Electronic Design

Differential Amps Match ADCs With Complementary-Bipolar SiGe

Analog-to-digital-converter (ADC) resolution and sampling rates keep pushing the envelope. And every time they push further, it gets harder to match the ADC to an input amplifier in high-end test and measurement, medical imaging, wireless infrastructure, and industrial applications. So to meet the needs of ADCs reaching 100-MHz speeds, Texas Instruments came up with a third fully differential amplifier that uses the company's complementary-bipolar Bicom-III silicon-germanium (SiGe) process technology.

Bicom-III is the only production SiGe technology with pnp and npn transistors whose fT characteristics are matched--or matched within a factor of two. TI's 2002 white paper on the process lists cutoff frequencies of 20 and 15 GHz for npns and pnps, respectively. For the new parts, a TI spokesperson says both fTs were "roughly 18 GHz."

The process is being refined. The new amplifier outperforms its predecessors in all characteristics (see the figure). With 1.9 GHz of bandwidth at a gain of 10 dB into a 200-Ω load, the THS 4509 delivers 2.0-nV/(check)Hz input referred voltage noise. It also provides ­80-dBc and ­87-dBc second- and third-order harmonic distortion at 70 MHz (2 V p-p into a 200-Ω load) and a 2-ns 1% settling time with a 2-V output step. The amp slews a 2-V step (25% to 75%) at 6600 V/µs. Offset is 0.5 mV, and input bias is 6 µA. There's a 0.65-mA power-down mode as well. (All datasheet values are typical.)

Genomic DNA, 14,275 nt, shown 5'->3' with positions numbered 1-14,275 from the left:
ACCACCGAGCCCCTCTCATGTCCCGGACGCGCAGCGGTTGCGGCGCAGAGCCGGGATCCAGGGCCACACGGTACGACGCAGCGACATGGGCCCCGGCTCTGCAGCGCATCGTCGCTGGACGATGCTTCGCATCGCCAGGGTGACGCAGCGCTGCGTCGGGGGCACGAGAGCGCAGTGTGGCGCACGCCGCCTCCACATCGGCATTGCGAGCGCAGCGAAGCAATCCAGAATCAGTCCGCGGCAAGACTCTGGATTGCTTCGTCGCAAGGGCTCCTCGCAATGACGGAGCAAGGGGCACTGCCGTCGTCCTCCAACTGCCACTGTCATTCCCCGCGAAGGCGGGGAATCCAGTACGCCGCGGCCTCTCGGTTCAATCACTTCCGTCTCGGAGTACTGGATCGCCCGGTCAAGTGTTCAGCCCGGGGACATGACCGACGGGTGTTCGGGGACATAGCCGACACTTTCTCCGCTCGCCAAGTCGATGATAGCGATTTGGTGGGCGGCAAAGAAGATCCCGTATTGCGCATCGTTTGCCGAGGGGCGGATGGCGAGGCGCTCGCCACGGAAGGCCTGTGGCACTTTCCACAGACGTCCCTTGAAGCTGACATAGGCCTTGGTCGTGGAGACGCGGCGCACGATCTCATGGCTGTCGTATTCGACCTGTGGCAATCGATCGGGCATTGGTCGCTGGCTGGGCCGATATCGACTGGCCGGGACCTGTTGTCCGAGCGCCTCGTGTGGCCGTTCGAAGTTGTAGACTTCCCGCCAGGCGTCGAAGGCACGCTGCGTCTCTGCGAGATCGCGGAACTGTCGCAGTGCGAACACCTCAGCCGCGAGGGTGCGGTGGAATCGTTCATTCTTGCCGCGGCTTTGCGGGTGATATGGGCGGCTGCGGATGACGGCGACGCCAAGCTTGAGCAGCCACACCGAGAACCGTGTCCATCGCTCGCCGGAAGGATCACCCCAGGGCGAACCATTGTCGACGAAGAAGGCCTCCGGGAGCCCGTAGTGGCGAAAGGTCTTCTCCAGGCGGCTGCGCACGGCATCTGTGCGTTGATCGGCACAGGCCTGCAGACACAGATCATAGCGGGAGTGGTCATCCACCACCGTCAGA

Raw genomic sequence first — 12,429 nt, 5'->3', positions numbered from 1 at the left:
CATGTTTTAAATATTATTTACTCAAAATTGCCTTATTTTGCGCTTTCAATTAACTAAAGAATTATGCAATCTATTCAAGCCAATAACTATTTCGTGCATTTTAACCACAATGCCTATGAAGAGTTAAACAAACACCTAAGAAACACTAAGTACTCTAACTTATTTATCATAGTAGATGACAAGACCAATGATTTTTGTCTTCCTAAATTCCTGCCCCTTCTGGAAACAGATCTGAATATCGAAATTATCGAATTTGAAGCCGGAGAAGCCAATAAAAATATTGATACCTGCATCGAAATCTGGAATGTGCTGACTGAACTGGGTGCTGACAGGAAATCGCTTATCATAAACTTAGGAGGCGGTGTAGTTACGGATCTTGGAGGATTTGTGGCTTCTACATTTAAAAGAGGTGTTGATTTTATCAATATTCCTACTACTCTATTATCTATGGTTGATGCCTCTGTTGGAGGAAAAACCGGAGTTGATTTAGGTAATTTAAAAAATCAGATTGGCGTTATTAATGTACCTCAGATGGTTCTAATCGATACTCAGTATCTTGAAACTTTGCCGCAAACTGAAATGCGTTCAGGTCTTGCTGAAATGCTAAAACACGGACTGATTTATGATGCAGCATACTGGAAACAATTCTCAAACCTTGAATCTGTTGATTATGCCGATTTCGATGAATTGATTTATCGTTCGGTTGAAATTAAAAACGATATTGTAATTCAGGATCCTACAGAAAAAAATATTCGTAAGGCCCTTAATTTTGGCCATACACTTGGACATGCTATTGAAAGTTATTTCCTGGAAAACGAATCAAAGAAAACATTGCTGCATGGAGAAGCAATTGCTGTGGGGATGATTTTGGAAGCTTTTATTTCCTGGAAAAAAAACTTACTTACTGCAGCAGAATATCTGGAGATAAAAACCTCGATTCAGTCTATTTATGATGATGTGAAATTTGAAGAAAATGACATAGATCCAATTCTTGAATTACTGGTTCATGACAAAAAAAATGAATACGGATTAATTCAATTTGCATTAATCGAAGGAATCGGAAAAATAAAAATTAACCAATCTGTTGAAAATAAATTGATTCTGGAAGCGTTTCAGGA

In contrast, earlier Bicom-III fully differential amplifiers were rated for 550 MHz at a gain of 10. Other specs are hard to compare because the parts are characterized at lower frequencies.

The THS 4509's architecture uniquely decouples the gain, output common-mode voltage, and output impedance-matching issues from each other so they can be set independently. In addition, the device will perform single-ended input-to-differential output conversion to enable dc-coupled data-acquisition systems.

The part works with ADCs like TI's 14-bit ADS5500. Driving that chip at 125 Msamples/s with a 70-MHz input frequency, spurious-free dynamic range shows 81 dBc for a single tone and 89 dBc for two tones with 5-MHz spacing. Signal-to-noise ratio is 70.1 dBFS.

The THS4509 is sampling now in a 16-pin quad flat no-lead (QFN) package, priced at $3.75 in 1000-unit quantities. An evaluation module also is available.

Texas Instruments Inc.
www.ti.com

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